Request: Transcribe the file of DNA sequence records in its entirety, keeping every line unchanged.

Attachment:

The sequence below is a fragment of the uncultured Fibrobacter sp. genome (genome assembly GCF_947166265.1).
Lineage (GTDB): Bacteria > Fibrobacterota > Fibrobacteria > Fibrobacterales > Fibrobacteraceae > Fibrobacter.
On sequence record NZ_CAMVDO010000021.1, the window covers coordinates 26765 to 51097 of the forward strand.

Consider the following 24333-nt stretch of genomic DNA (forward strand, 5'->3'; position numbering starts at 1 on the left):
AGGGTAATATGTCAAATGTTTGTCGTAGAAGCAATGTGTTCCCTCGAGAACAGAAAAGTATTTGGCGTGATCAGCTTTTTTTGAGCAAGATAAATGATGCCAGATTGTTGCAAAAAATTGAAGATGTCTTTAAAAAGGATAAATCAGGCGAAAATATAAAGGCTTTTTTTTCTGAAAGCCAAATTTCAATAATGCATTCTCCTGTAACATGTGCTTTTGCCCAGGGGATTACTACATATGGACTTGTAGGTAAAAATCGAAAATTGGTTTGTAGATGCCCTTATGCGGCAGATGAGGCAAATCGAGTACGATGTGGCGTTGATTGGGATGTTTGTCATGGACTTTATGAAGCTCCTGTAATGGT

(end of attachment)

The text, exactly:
The sequence below is a fragment of the uncultured Fibrobacter sp. genome (genome assembly GCF_947166265.1).
Lineage (GTDB): Bacteria > Fibrobacterota > Fibrobacteria > Fibrobacterales > Fibrobacteraceae > Fibrobacter.
On sequence record NZ_CAMVDO010000021.1, the window covers coordinates 26765 to 51097 of the forward strand.

Consider the following 24333-nt stretch of genomic DNA (forward strand, 5'->3'; position numbering starts at 1 on the left):
AGGGTAATATGTCAAATGTTTGTCGTAGAAGCAATGTGTTCCCTCGAGAACAGAAAAGTATTTGGCGTGATCAGCTTTTTTTGAGCAAGATAAATGATGCCAGATTGTTGCAAAAAATTGAAGATGTCTTTAAAAAGGATAAATCAGGCGAAAATATAAAGGCTTTTTTTTCTGAAAGCCAAATTTCAATAATGCATTCTCCTGTAACATGTGCTTTTGCCCAGGGGATTACTACATATGGACTTGTAGGTAAAAATCGAAAATTGGTTTGTAGATGCCCTTATGCGGCAGATGAGGCAAATCGAGTACGATGTGGCGTTGATTGGGATGTTTGTCATGGACTTTATGAAGCTCCTGTAATGGT